Author Topic: Case Study in Hot Seattle Market  (Read 3009 times)


  • 5 O'Clock Shadow
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Case Study in Hot Seattle Market
« on: July 30, 2015, 04:35:19 PM »
Is anyone available to review a case study?

My husband and I aren't sure if we should sell our rental. It's located in the center of Seattle where rent prices and home prices are at an all time high. We want to capitalize on the "hot" market, but do we do this by selling the home or by reaping the rewards of high, stable rent? Also, we moved out of the home a little over a year ago, so if we're going to sell, then we're thinking it would be a good idea to do it before capitol gain taxes kick in. Thoughts?

Thanks so much!

Market Value: $450,000-$500,000 (I put this range because the Seattle market seems to change monthly.)
Original Purchase price: $400,000
Original Mortgage Amount: $375,000
Interest Rate: We refinanced under Obama’s Making Home Affordable program, so the mortgage details are a little funny. We’re currently paying 2% on a balance of $312,528.62 and 0% on $30,979.80. Starting on 6/1/16, the 2% interest will increase by 1% a year until is caps out at 5% on 6/1/19. The 0% interest portion will stay at 0% for the life of the loan.
Mortgage Term: 40 years
Term remaining: 36 years
Amount remaining on mortgage: See above
Gross Rents: $2195 plus all utilities. Our tenant moved in on May 1, 2014. She recently signed a new two year lease that will end June 30, 2017.
Principal and Interest (the P&I of your PITI - should match with the above info): $1044.05 per month through 6/1/16
Taxes and Insurance (the T&I of your PITI): $403.25 per month
HOA costs: $0
Deferred maintenance notes: We pay a gardner $50 a month to maintain the yard. The home is about 10 years old, so while nothing is broken now, we may need to start replacing appliances, paint, etc. soon.
Anything else special or unique in regards to the numbers of the property (not the property itself; things such as city assessments, back taxes, special costs due to unique features of the property, etc. etc.): No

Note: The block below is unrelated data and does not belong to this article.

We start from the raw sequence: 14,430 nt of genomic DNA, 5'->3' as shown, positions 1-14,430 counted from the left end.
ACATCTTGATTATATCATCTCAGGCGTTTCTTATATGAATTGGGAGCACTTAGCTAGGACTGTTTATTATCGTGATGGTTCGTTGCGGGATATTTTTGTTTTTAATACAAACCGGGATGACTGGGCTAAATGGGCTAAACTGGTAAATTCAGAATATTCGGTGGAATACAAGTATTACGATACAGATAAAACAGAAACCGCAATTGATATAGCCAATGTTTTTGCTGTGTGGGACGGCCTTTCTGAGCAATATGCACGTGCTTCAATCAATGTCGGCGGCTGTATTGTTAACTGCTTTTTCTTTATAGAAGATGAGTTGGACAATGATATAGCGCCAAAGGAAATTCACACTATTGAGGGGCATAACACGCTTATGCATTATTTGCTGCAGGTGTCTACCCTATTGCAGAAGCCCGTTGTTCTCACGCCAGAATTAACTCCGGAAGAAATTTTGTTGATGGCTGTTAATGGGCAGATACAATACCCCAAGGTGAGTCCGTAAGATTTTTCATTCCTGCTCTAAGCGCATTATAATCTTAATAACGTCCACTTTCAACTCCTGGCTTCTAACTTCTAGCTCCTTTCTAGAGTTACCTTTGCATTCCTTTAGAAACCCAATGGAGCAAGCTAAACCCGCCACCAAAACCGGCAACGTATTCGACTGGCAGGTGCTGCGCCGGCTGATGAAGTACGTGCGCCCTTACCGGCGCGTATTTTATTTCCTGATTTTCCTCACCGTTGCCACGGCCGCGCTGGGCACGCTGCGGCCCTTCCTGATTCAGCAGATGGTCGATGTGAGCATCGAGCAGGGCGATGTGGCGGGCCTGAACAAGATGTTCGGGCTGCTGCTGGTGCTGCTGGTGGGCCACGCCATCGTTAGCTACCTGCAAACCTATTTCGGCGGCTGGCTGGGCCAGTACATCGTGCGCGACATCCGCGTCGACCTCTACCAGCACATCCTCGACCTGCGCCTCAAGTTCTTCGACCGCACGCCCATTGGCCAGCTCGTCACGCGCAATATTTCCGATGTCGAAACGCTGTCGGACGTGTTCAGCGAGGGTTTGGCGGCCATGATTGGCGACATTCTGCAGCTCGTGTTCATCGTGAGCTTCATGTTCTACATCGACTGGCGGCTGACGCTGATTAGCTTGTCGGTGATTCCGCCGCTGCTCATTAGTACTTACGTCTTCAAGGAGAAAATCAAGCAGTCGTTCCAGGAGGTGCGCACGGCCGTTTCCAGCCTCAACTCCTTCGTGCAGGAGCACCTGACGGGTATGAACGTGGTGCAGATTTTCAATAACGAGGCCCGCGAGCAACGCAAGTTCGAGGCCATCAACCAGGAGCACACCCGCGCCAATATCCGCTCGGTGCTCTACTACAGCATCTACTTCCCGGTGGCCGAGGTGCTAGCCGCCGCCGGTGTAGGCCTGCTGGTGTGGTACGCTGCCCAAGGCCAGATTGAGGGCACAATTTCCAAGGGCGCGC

• Stubble
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Re: Case Study in Hot Seattle Market
« Reply #1 on: July 30, 2015, 04:48:05 PM »
Things to think about -

Selling expenses run about 7-8% of total sales price (commissions to realtors and Wa St excise tax), more if you pay buyers closing costs.
Capital gains taxes can be delayed with a 1031 exchange.  Look into that and see if it works for your plan.
Moving back into this home prior to sale is another way to avoid capital gains taxes.  You simply have to live in this house for 2 years out of the last 5 years when you go to sell.

If I kept this rental I'd plan the maintenance costs and divert rental payments into a savings account until the expected maint. amount is reached.  Savings is Murphy repellent. 
Appliances can be purchased used for a significant savings.  Sears has a great appliance maintenance and repair policy. 

Can your month over month expenses handle these mortgage payments if you go without a renter?

What is your long term plan and how does holding or selling this property advance your plan?


  • Stubble
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Re: Case Study in Hot Seattle Market
« Reply #2 on: July 31, 2015, 09:52:29 AM »
Well in my opinion it depends on what you would do with the money from selling the house.

Here is how I see it:

475k (assumed sale price)
-8% fees ($60k)

leaves you with
- 375k (to pay mortgage)

leaves you with:
40k profit.

What would you do with that 40k profit and will it give you better returns then youre making now?

Right now, based on my own calculations:

$2195 rent
-210  (10% to handle future repairs)
-100   (5% to handle future vacancy/turnover)

leaves you with:
-1448  (PITI)

leaves you with:
$437 straight cash flow per month.

Are you going to be able to use that 40k to get you that kind of passive income per month?

Not to mention all the added benefits of: